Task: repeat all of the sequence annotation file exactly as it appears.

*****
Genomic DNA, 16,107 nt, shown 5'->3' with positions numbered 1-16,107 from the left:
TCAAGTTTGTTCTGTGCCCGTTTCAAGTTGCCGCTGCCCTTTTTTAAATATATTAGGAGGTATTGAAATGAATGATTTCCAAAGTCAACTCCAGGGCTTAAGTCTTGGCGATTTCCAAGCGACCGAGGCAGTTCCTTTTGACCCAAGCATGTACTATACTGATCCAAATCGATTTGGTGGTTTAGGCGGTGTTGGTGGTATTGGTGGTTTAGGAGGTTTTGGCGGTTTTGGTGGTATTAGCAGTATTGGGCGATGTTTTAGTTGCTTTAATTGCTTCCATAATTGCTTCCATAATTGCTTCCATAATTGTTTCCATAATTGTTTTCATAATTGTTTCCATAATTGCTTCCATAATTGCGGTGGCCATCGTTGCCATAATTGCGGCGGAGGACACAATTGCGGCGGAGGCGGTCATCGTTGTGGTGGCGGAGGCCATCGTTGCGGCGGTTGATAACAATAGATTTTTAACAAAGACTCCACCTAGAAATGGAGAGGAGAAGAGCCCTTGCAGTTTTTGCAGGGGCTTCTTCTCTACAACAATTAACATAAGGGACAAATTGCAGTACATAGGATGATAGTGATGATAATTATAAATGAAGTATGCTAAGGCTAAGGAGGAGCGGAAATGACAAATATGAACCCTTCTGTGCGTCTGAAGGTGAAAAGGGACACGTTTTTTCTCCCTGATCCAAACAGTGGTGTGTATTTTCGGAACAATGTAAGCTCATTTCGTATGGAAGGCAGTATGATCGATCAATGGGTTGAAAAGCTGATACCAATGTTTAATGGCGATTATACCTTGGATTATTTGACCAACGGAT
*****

Genomic DNA, 16,107 nt, shown 5'->3' with positions numbered 1-16,107 from the left:
TCAAGTTTGTTCTGTGCCCGTTTCAAGTTGCCGCTGCCCTTTTTTAAATATATTAGGAGGTATTGAAATGAATGATTTCCAAAGTCAACTCCAGGGCTTAAGTCTTGGCGATTTCCAAGCGACCGAGGCAGTTCCTTTTGACCCAAGCATGTACTATACTGATCCAAATCGATTTGGTGGTTTAGGCGGTGTTGGTGGTATTGGTGGTTTAGGAGGTTTTGGCGGTTTTGGTGGTATTAGCAGTATTGGGCGATGTTTTAGTTGCTTTAATTGCTTCCATAATTGCTTCCATAATTGCTTCCATAATTGTTTCCATAATTGTTTTCATAATTGTTTCCATAATTGCTTCCATAATTGCGGTGGCCATCGTTGCCATAATTGCGGCGGAGGACACAATTGCGGCGGAGGCGGTCATCGTTGTGGTGGCGGAGGCCATCGTTGCGGCGGTTGATAACAATAGATTTTTAACAAAGACTCCACCTAGAAATGGAGAGGAGAAGAGCCCTTGCAGTTTTTGCAGGGGCTTCTTCTCTACAACAATTAACATAAGGGACAAATTGCAGTACATAGGATGATAGTGATGATAATTATAAATGAAGTATGCTAAGGCTAAGGAGGAGCGGAAATGACAAATATGAACCCTTCTGTGCGTCTGAAGGTGAAAAGGGACACGTTTTTTCTCCCTGATCCAAACAGTGGTGTGTATTTTCGGAACAATGTAAGCTCATTTCGTATGGAAGGCAGTATGATCGATCAATGGGTTGAAAAGCTGATACCAATGTTTAATGGCGATTATACCTTGGATTATTTGACCAACGGAT